TORONTO — Const. James Forcillo was found guilty on Monday of attempted murder in the shooting death of 18-year-old Sammy Yatim on a downtown streetcar in July 2013. But that won’t affect his police paycheque.
Ontario is the only province in Canada where police officers suspected or charged with an offence must be suspended with pay. Officers can only have their pay withheld when they have been convicted of criminal charges and sent to prison.
It’s a fact that doesn’t sit well with Toronto based lawyer Peter Rosenthal.
“In my view, the police chief should have the possibility of suspending a person without pay if the person is charged with a serious offence and if the chief decides there’s a good possibility he will be convicted,” says Rosenthal.
The Ontario Association of Chiefs of Police surveyed 52 police forces in 2012 and found that 129 officers had been suspended with pay, at a total cost to taxpayers of $6.4 million.
“Currently the inability to suspend an officer has many repercussions, not just a financial one, but in terms of public trust,” said Joe Coutu of the OACP.
“Everyone agrees that this is a problem, that in a time of fiscal challenges we need to be very effective and efficient with all the public money in terms of policing.”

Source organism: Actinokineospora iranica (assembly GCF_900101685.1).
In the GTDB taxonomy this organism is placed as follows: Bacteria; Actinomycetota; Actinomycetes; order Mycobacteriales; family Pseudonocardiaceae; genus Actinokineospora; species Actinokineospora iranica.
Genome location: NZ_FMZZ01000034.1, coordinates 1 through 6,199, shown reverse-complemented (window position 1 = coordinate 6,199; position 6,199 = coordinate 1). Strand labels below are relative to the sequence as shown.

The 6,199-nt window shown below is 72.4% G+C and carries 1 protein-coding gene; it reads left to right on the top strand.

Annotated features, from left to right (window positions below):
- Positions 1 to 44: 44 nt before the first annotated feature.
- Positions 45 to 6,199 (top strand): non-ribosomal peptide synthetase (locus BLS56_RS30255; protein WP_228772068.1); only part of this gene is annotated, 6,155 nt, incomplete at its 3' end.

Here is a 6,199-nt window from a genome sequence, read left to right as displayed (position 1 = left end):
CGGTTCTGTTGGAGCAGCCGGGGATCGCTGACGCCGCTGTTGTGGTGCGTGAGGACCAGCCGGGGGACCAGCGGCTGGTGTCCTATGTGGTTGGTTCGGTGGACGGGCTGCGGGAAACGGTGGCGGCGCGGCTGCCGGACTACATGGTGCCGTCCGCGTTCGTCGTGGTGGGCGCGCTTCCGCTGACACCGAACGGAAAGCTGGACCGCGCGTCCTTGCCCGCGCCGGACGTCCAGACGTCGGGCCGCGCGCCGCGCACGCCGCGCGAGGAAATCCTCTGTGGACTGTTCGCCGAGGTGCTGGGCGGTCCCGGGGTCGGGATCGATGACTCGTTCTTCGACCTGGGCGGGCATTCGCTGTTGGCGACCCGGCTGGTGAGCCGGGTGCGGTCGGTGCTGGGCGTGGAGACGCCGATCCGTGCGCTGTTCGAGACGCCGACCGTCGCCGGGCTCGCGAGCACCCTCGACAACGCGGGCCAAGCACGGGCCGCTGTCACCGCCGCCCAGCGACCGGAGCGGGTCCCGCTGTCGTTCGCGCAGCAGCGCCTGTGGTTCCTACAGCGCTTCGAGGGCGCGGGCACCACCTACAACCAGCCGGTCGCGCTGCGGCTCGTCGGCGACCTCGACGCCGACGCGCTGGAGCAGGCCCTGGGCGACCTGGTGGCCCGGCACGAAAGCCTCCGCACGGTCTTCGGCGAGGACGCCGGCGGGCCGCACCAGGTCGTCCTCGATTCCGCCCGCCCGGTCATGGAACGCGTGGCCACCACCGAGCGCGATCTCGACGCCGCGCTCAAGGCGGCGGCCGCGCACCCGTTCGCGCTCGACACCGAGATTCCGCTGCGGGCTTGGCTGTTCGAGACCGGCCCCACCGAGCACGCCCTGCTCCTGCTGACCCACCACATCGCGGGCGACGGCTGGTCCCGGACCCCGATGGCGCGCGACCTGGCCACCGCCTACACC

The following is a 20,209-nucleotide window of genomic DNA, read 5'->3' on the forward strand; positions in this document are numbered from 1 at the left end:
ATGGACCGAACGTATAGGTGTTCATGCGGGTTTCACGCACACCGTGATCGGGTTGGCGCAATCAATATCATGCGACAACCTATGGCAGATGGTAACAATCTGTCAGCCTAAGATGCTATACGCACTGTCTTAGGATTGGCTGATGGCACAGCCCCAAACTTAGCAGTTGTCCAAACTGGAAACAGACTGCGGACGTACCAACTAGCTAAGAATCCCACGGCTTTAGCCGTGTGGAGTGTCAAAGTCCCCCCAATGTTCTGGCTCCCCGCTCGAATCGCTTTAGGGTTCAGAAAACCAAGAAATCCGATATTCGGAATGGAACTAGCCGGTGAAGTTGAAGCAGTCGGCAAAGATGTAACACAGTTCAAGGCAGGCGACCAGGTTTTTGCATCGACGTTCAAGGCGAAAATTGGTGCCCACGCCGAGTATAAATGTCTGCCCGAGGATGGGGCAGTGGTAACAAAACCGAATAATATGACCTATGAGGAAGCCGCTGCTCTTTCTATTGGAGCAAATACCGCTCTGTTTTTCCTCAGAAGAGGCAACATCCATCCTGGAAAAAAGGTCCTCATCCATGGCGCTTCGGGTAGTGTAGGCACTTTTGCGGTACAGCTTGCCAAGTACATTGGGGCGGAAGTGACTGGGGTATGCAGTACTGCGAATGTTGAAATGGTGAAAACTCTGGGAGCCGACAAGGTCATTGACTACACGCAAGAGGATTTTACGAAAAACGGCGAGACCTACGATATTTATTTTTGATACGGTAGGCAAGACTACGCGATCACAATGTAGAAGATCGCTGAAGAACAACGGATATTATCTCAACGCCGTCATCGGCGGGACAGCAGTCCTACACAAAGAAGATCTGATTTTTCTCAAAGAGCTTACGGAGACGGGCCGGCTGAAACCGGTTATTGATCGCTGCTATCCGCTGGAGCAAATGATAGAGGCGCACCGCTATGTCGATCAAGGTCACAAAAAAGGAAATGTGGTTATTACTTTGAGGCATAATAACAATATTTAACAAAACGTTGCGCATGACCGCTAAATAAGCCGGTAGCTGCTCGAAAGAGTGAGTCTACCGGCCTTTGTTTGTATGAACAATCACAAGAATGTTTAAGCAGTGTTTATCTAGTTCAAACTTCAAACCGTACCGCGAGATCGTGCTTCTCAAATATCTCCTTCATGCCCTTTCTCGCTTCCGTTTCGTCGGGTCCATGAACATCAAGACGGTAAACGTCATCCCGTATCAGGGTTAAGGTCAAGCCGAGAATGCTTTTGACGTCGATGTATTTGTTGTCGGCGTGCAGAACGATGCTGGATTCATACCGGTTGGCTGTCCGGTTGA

Ontario Premier Kathleen Wynne was asked about the controversial issue of suspension with pay at Queen’s Park.
“I think that it’s something that we have to look at, it’s something that we have to weigh and make a determination on, but it’s something that’s been raised for a number of years,” she said Tuesday.
Minister of Community Safety and Correctional Services Yasir Naqvi sent Global News a statement that acknowledges that the province has been working with its policing partners on the issue.
“It will be addressed in the new legislative policing framework following the public consultations on the strategy,” he said.
This year, for the first time since the Police Services Act was established in 1990, the provincial government is looking to make amendments and will consider the unpaid suspension debate.
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